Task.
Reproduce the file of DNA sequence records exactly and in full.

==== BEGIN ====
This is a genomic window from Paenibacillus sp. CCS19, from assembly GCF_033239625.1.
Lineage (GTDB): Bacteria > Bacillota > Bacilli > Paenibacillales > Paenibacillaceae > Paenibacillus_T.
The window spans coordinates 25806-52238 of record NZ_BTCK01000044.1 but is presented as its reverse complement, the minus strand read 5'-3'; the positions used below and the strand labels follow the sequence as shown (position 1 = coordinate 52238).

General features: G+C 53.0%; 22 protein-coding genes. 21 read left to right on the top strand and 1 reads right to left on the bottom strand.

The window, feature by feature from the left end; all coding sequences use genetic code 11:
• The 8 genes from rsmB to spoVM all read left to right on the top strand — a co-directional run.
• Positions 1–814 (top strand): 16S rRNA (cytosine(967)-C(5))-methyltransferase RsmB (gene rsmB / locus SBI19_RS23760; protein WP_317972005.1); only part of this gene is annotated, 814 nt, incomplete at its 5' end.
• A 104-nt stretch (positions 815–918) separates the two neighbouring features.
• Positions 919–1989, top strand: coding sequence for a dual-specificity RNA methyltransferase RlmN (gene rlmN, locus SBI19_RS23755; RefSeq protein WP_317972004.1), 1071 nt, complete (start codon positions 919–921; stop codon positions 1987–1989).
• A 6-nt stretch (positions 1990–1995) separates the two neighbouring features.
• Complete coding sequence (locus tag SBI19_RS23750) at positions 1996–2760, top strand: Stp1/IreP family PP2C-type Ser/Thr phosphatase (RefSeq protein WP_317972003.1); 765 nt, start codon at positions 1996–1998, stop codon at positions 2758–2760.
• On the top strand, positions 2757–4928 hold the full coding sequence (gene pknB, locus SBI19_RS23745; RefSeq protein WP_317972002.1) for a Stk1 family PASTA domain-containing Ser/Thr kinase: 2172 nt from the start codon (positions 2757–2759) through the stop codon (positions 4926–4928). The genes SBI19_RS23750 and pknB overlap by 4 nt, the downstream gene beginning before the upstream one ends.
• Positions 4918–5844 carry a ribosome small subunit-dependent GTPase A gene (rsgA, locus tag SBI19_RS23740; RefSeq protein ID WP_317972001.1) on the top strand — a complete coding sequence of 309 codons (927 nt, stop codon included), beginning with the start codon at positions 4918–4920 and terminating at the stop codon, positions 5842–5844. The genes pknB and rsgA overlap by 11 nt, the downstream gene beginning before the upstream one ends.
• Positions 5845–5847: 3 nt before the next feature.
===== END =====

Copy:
This is a genomic window from Paenibacillus sp. CCS19, from assembly GCF_033239625.1.
Lineage (GTDB): Bacteria > Bacillota > Bacilli > Paenibacillales > Paenibacillaceae > Paenibacillus_T.
The window spans coordinates 25806-52238 of record NZ_BTCK01000044.1 but is presented as its reverse complement, the minus strand read 5'-3'; the positions used below and the strand labels follow the sequence as shown (position 1 = coordinate 52238).

General features: G+C 53.0%; 22 protein-coding genes. 21 read left to right on the top strand and 1 reads right to left on the bottom strand.

The window, feature by feature from the left end; all coding sequences use genetic code 11:
• The 8 genes from rsmB to spoVM all read left to right on the top strand — a co-directional run.
• Positions 1–814 (top strand): 16S rRNA (cytosine(967)-C(5))-methyltransferase RsmB (gene rsmB / locus SBI19_RS23760; protein WP_317972005.1); only part of this gene is annotated, 814 nt, incomplete at its 5' end.
• A 104-nt stretch (positions 815–918) separates the two neighbouring features.
• Positions 919–1989, top strand: coding sequence for a dual-specificity RNA methyltransferase RlmN (gene rlmN, locus SBI19_RS23755; RefSeq protein WP_317972004.1), 1071 nt, complete (start codon positions 919–921; stop codon positions 1987–1989).
• A 6-nt stretch (positions 1990–1995) separates the two neighbouring features.
• Complete coding sequence (locus tag SBI19_RS23750) at positions 1996–2760, top strand: Stp1/IreP family PP2C-type Ser/Thr phosphatase (RefSeq protein WP_317972003.1); 765 nt, start codon at positions 1996–1998, stop codon at positions 2758–2760.
• On the top strand, positions 2757–4928 hold the full coding sequence (gene pknB, locus SBI19_RS23745; RefSeq protein WP_317972002.1) for a Stk1 family PASTA domain-containing Ser/Thr kinase: 2172 nt from the start codon (positions 2757–2759) through the stop codon (positions 4926–4928). The genes SBI19_RS23750 and pknB overlap by 4 nt, the downstream gene beginning before the upstream one ends.
• Positions 4918–5844 carry a ribosome small subunit-dependent GTPase A gene (rsgA, locus tag SBI19_RS23740; RefSeq protein ID WP_317972001.1) on the top strand — a complete coding sequence of 309 codons (927 nt, stop codon included), beginning with the start codon at positions 4918–4920 and terminating at the stop codon, positions 5842–5844. The genes pknB and rsgA overlap by 11 nt, the downstream gene beginning before the upstream one ends.
• Positions 5845–5847: 3 nt before the next feature.